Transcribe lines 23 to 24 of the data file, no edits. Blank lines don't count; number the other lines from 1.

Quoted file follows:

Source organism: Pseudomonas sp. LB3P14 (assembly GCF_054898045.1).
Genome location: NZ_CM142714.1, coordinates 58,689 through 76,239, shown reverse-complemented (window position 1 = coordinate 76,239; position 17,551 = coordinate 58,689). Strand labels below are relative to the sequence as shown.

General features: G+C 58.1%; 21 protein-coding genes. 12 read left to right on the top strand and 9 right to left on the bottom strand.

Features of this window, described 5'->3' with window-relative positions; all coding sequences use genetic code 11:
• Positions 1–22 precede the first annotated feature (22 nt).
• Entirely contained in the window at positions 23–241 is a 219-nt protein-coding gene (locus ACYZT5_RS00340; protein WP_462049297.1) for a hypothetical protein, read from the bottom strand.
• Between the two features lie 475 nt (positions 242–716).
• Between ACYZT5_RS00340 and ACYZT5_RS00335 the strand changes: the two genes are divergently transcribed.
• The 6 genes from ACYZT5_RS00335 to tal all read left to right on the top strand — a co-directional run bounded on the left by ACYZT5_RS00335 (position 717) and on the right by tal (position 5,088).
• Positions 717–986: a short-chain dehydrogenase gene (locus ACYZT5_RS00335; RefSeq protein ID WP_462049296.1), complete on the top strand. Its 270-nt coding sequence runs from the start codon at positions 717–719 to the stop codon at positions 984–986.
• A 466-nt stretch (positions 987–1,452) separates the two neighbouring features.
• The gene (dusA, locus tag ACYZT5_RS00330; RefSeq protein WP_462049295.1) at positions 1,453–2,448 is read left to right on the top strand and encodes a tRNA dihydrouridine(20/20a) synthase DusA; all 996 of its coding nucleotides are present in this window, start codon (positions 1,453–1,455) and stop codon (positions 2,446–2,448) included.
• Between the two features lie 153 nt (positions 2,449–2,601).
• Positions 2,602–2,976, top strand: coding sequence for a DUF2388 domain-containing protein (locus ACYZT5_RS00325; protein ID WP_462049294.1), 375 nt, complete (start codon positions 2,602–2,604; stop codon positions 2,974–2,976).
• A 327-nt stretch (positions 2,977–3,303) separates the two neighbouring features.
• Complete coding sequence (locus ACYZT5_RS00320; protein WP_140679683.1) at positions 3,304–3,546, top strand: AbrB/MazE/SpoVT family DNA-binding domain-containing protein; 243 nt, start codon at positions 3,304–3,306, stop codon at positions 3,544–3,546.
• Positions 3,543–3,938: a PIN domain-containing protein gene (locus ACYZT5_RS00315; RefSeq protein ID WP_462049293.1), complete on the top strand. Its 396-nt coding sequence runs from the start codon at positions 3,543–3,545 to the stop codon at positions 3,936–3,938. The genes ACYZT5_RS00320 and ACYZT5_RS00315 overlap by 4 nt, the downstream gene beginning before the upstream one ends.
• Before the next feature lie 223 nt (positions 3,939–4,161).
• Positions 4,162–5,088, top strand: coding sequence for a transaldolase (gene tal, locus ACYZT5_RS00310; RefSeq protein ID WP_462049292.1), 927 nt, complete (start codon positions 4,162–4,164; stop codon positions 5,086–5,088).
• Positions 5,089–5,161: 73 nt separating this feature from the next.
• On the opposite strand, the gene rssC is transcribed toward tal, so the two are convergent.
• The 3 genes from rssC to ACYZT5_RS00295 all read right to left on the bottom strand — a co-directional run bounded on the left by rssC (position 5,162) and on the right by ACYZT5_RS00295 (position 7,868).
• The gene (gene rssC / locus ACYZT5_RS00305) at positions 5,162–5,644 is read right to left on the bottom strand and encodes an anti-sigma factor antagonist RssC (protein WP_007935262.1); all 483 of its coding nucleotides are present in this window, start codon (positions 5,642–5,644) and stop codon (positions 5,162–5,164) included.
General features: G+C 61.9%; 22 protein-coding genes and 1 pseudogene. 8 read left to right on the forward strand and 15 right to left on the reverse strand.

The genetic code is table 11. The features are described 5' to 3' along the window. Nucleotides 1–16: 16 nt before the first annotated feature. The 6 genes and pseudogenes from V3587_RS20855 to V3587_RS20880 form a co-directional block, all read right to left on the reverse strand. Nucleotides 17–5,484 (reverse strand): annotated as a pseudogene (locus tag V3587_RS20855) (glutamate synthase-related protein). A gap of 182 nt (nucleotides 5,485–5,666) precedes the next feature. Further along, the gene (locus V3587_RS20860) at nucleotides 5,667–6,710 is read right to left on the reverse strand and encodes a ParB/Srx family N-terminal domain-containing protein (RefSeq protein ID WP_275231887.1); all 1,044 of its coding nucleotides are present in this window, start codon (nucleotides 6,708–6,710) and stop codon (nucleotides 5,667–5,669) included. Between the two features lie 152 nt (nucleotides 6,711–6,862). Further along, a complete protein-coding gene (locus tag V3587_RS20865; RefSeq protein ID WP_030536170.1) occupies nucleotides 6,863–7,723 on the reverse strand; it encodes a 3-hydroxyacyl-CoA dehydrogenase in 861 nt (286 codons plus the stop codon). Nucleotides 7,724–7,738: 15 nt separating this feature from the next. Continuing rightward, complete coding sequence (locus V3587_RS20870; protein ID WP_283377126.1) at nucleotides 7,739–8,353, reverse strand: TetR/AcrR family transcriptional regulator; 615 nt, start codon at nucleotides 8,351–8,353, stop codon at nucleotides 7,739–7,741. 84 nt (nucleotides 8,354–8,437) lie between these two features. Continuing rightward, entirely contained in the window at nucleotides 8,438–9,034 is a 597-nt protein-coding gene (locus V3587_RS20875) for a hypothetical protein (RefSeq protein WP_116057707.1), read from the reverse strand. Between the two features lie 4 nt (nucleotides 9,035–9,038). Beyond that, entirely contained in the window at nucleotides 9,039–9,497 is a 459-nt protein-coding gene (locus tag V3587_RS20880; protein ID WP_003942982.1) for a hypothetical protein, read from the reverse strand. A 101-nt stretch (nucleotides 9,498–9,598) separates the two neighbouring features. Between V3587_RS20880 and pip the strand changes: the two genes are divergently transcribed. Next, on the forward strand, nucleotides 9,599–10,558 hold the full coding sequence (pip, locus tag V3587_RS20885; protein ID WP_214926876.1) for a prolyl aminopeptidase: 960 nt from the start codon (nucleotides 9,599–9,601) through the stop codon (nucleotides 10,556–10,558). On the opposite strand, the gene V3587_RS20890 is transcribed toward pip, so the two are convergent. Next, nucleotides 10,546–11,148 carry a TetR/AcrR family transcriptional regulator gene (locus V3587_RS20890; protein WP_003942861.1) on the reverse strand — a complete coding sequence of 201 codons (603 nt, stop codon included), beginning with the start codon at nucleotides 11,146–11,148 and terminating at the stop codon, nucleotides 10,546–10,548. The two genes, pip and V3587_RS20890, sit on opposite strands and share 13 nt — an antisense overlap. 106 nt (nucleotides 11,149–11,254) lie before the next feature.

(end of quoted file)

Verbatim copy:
• The gene (gene rssC / locus ACYZT5_RS00305) at positions 5,162–5,644 is read right to left on the bottom strand and encodes an anti-sigma factor antagonist RssC (protein WP_007935262.1); all 483 of its coding nucleotides are present in this window, start codon (positions 5,642–5,644) and stop codon (positions 5,162–5,164) included.
General features: G+C 61.9%; 22 protein-coding genes and 1 pseudogene. 8 read left to right on the forward strand and 15 right to left on the reverse strand.